“I used to think the same as my Beijing friends, who do not believe they need to purchase more food,” Dr Zhang said.
“Maybe they disagree it’s necessary. But they will get [locked down] sooner or later.”
In another popular WeChat post, the author compiled a list of important tips for lockdown, including building a connection with members of the local community.
“Be sure to get in touch with your neighbours and neighbourhood committees. They are the very people who can help you at the critical moment,” the post read.
On China’s Twitter, Weibo, one Shanghai resident posted a detailed chart, called ‘guidelines for stockpiling’.
The chart listed hundreds of goods, from food to medicine, and even home appliances and self-care items.
Sylvia Hu, a Shanghai resident, said she advised her colleagues in Beijing to shop for more groceries.
“The more, the better,” she said.
“You can only rely on yourself.”
Suzy Li, 27, has been living in lockdown for more than one month in Shanghai’s Pudong District.
When asked what advice she had for Beijingers, she said: “Long-term storable food like [long life] milk, frozen dumplings, pastries and cookies. Also, necessary spices for cooking including oil, salt, soy sauce and vinegar.”
Beijing’s local government has told the public it has new policies in place to prevent a Shanghai-style lockdown if the outbreak escalates.
An official, Zhao Weidong, told local media the government would make sure the price of essential supplies did not rise, additional trucks and food would be deployed if needed, and businesses would be allowed to work longer hours and continue deliveries.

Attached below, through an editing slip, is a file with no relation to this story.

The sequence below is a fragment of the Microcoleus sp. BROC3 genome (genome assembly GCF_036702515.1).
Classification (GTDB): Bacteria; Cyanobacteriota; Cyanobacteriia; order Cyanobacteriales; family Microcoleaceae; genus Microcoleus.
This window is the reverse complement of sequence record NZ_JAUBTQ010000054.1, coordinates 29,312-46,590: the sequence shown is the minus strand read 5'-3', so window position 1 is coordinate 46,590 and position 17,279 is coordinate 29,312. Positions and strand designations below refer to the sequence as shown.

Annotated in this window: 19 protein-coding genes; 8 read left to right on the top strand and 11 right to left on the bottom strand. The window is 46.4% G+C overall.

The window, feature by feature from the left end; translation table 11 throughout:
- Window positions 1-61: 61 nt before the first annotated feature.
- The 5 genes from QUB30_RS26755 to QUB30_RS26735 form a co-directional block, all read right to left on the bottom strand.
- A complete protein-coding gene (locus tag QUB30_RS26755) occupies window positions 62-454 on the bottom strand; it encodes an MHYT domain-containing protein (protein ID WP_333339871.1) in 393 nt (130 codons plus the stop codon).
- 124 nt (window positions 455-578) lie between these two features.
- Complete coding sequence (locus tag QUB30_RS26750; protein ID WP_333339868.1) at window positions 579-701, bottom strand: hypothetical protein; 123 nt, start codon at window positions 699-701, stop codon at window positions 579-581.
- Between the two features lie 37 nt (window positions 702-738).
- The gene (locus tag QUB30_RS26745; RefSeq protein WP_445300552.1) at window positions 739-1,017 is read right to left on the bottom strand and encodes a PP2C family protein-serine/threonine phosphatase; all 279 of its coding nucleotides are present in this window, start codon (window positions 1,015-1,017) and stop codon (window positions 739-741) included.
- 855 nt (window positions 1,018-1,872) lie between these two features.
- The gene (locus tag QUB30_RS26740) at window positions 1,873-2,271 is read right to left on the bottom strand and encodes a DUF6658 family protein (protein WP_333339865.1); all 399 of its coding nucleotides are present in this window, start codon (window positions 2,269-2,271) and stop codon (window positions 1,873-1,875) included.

State-run media reported supermarkets in Beijing have stocked up with double and triple the usual amount of daily goods, especially vegetables, eggs, meat and fruit.
Feng Xiaoqi, an associate professor at UNSW who has researched public health in China, said the policies implemented by the local government showed Beijing authorities have learned from experiences in Shanghai.
“Unlike Shanghai, Beijing is encouraging local stores to run their businesses,” Dr Feng said.
“The government-supplied food was sent to residents [in lockdown] quickly and they are sending the vegetables that are easy to store, like cabbages, potatoes and onions.”
“Besides, Beijing is China’s capital city. With the strong administrative power, the political centre is less likely to experience supply shortage.”
In response to a question about the recent outbreak in Beijing at a regular press briefing, Chinese foreign ministry spokesman Wang Wenbin said the country would not change its COVID-zero strategy.
“We are resolutely fighting the virus,” he said.
“We will win the battle.”
However, Dr Feng warned that a long-term lockdown might affect people’s mental health and spark discontent in the community.
“It is just the beginning in Beijing now,” she said.
“While the fatality rate of the Omicron variant is relatively low, our question remains the same about the strict COVID-19 policies. Are they really necessary?”
Group of various people in a queue outside on Beijing street with masks on
People line up to be tested for COVID-19 at a makeshift testing site in Beijing. [ABC]